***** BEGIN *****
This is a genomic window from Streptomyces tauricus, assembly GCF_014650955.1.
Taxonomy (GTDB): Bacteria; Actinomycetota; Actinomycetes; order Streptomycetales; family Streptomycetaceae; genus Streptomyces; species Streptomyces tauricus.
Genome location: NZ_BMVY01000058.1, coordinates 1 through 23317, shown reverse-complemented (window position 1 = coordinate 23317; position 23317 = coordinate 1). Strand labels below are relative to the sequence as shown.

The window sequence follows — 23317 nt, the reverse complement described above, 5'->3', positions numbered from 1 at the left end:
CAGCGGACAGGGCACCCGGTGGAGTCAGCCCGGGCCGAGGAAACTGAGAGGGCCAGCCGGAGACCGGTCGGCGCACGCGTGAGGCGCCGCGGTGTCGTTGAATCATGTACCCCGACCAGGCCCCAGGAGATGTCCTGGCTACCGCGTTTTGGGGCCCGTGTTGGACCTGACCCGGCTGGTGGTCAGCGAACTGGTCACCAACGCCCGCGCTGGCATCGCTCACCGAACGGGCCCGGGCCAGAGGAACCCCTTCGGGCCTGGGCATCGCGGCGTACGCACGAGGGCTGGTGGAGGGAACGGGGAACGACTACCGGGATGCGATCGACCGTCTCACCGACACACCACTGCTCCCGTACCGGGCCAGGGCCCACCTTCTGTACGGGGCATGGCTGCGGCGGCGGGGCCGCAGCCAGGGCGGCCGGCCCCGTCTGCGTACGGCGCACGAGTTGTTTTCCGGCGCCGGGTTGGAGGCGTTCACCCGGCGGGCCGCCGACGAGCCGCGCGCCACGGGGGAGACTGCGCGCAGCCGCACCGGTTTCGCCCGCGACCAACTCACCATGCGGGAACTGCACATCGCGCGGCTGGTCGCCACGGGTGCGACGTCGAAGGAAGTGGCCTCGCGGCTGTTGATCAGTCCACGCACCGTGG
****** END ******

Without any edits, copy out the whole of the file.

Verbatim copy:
This is a genomic window from Streptomyces tauricus, assembly GCF_014650955.1.
Taxonomy (GTDB): Bacteria; Actinomycetota; Actinomycetes; order Streptomycetales; family Streptomycetaceae; genus Streptomyces; species Streptomyces tauricus.
Genome location: NZ_BMVY01000058.1, coordinates 1 through 23317, shown reverse-complemented (window position 1 = coordinate 23317; position 23317 = coordinate 1). Strand labels below are relative to the sequence as shown.

The window sequence follows — 23317 nt, the reverse complement described above, 5'->3', positions numbered from 1 at the left end:
CAGCGGACAGGGCACCCGGTGGAGTCAGCCCGGGCCGAGGAAACTGAGAGGGCCAGCCGGAGACCGGTCGGCGCACGCGTGAGGCGCCGCGGTGTCGTTGAATCATGTACCCCGACCAGGCCCCAGGAGATGTCCTGGCTACCGCGTTTTGGGGCCCGTGTTGGACCTGACCCGGCTGGTGGTCAGCGAACTGGTCACCAACGCCCGCGCTGGCATCGCTCACCGAACGGGCCCGGGCCAGAGGAACCCCTTCGGGCCTGGGCATCGCGGCGTACGCACGAGGGCTGGTGGAGGGAACGGGGAACGACTACCGGGATGCGATCGACCGTCTCACCGACACACCACTGCTCCCGTACCGGGCCAGGGCCCACCTTCTGTACGGGGCATGGCTGCGGCGGCGGGGCCGCAGCCAGGGCGGCCGGCCCCGTCTGCGTACGGCGCACGAGTTGTTTTCCGGCGCCGGGTTGGAGGCGTTCACCCGGCGGGCCGCCGACGAGCCGCGCGCCACGGGGGAGACTGCGCGCAGCCGCACCGGTTTCGCCCGCGACCAACTCACCATGCGGGAACTGCACATCGCGCGGCTGGTCGCCACGGGTGCGACGTCGAAGGAAGTGGCCTCGCGGCTGTTGATCAGTCCACGCACCGTGG